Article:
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U.S. Permits Visit By Senior North Korean Official

North Korean leader Kim Yong-Il

North Korean leader Kim Yong-Il

WASHINGTON -- The United States says it will allow a senior North Korean official to visit this month, a move analysts said could be a first step toward talks between the two on ending Pyongyang's nuclear programs.

The State Department said on October 16 that it had decided to grant a visa to Ri Gun, North Korea's No. 2 official at multilateral talks on its nuclear programs, to attend meetings in New York and San Diego with private scholars and experts who study North Korea.

The department said nothing about the possibility of talks between U.S. and North Korean officials, but a source familiar with the matter said there was a high probability U.S. diplomat Sung Kim would meet informally with Ri on his trip.

The United States hopes a bilateral dialogue may bring North Korea, which carried out its second nuclear test in May, back to wider talks on abandoning its nuclear programs.

The six-party talks involve the two Koreas, China, Japan, Russia and the United States but have been stalled since North Korea said six months ago it was quitting them.

The North recently telegraphed it wanted better relations with Washington, freeing two jailed U.S. journalists in August and signaling 10 days ago that it could return to the six-way talks but wanted to talk to the United States first.

It is unclear what may have triggered the recent warming.

After Pyongyang conducted its second nuclear test, the U.N. Security Council imposed fresh sanctions on North Korea that are designed to restrict its arms sales, which provide a vital source of hard currency for the impoverished country.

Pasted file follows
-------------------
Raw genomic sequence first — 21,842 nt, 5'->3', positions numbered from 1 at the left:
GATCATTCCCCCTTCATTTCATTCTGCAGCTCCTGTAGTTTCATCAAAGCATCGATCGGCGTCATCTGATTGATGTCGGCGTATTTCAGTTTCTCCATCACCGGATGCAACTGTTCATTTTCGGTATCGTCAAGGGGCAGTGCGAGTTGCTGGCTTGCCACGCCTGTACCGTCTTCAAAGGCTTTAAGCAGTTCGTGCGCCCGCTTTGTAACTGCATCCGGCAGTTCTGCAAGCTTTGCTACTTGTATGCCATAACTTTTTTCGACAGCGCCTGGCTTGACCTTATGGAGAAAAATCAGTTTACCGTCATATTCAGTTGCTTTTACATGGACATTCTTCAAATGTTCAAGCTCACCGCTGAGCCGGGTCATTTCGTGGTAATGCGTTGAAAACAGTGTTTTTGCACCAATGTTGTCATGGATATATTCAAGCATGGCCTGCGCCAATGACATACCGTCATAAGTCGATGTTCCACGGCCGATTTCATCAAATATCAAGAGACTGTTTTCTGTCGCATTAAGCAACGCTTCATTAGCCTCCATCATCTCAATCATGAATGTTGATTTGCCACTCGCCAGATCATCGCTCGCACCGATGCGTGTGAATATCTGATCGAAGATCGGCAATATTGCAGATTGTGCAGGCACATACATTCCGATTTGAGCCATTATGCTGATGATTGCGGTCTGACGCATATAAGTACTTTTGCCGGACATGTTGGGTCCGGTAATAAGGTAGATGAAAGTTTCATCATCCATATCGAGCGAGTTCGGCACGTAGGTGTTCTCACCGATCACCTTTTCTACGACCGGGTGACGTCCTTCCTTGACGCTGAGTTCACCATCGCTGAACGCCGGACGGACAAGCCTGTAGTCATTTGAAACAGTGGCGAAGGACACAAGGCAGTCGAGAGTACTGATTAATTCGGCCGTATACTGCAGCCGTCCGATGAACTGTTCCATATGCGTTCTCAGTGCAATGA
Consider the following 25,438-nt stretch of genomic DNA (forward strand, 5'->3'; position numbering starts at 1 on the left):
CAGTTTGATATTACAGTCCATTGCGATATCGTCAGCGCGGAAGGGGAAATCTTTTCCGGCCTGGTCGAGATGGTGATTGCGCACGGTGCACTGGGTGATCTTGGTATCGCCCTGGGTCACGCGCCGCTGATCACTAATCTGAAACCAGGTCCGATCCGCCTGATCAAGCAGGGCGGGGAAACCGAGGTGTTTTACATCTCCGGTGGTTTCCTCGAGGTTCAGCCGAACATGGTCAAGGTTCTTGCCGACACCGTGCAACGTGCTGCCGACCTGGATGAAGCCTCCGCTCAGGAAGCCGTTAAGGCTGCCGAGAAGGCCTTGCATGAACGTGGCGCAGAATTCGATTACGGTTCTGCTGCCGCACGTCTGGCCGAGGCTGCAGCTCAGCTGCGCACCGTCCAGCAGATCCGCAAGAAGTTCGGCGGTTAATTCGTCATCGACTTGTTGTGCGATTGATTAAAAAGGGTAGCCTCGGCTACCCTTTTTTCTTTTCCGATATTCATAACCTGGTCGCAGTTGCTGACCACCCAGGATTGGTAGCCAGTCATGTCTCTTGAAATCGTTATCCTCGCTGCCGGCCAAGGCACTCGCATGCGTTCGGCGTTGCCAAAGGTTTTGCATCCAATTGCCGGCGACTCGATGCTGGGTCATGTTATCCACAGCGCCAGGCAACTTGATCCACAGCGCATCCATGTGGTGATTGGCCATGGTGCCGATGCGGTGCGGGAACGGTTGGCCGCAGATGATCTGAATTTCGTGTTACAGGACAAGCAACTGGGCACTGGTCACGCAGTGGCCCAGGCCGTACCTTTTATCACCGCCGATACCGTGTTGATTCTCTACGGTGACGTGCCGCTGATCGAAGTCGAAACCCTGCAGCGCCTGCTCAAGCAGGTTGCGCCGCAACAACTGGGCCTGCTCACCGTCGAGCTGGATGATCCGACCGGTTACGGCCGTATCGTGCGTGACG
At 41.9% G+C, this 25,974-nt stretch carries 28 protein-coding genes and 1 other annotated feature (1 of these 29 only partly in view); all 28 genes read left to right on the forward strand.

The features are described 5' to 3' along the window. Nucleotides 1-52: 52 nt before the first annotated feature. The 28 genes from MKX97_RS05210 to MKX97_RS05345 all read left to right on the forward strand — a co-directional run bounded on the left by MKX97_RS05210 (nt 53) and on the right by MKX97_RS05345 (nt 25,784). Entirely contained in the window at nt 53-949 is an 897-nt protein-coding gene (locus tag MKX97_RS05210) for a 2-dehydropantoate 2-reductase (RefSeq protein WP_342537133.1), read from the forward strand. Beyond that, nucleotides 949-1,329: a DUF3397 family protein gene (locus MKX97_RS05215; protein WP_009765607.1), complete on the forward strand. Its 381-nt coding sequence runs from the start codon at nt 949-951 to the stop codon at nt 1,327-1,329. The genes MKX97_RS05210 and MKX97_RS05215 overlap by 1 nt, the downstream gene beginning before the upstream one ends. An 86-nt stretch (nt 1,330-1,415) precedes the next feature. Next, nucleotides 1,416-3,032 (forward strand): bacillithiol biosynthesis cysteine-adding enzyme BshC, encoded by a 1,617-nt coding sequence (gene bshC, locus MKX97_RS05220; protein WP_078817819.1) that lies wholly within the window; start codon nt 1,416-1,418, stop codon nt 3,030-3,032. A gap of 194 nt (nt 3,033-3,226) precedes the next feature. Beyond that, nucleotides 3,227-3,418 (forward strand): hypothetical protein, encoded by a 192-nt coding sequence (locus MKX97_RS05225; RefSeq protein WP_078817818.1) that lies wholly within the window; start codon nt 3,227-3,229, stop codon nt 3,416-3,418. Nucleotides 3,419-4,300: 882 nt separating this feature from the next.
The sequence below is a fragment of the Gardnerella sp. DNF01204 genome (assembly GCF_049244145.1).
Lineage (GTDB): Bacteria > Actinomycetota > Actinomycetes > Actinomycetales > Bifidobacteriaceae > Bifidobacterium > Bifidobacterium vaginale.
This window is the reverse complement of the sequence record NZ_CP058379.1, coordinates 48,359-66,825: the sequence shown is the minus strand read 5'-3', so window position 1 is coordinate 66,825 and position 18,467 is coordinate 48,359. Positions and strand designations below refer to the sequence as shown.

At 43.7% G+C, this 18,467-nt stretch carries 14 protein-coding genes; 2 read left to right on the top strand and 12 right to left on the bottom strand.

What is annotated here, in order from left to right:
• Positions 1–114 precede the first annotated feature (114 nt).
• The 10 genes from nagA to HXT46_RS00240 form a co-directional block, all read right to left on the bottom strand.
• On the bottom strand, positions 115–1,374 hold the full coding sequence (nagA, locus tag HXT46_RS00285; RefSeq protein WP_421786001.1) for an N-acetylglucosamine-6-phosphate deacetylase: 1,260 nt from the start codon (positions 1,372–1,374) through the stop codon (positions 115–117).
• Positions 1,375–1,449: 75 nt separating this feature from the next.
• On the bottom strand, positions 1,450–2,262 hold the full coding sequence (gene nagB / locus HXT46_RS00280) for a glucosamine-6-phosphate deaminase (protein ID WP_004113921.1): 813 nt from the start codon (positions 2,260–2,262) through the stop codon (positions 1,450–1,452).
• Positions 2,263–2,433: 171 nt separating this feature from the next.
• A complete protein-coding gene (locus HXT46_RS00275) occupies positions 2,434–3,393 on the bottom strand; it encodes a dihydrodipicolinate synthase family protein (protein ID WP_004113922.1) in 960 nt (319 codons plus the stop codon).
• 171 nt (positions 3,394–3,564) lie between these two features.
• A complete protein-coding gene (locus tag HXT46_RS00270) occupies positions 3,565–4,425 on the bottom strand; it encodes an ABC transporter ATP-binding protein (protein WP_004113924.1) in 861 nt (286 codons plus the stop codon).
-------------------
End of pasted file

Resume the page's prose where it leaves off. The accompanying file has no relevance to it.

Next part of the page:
The United States, which has said it has not decided on bilateral talks, wants some assurance North Korea will actually return to six-party talks and recommit to abandoning its nuclear programs before engaging directly.

U.S. analysts said that by allowing Ri to visit, the Obama administration might be signaling a desire to explore whether direct talks between the United States and North Korea might lead to a resumption of wider denuclearization talks.

'Irreconcilable Differences'

"Washington is telling Pyongyang that they are interested in keeping the dynamic going, the trend towards dialogue that we have seen in recent weeks," said Evans Revere, president of the Korea Society in New York.

"(It suggests) the administration is interested in keeping the dialogue ball in play," he added.

The New York-based Korea Society and another nonprofit group, the National Committee on American Foreign Policy, have invited Ri to take part in an October 30 seminar in New York with private scholars, former government officials and analysts.

Separately, Ri has been invited to take part in the Northeast Asia Cooperative Dialogue at the University of California, San Diego.

Bruce Klingner, an analyst at the conservative Heritage Foundation think tank in Washington, said there still appeared to be a "chasm" between the United States and the North.

The United States wants North Korea to give up its nuclear programs, which it sees as a direct threat to U.S. allies South Korea and Japan, while North Korea has recently made clear that it wants to be accepted as a nuclear state.

"As of now, the two sides have irreconcilable differences," said Klingner. "A meeting between U.S. officials and Ri Gun would be to explore whether a bridge can be built."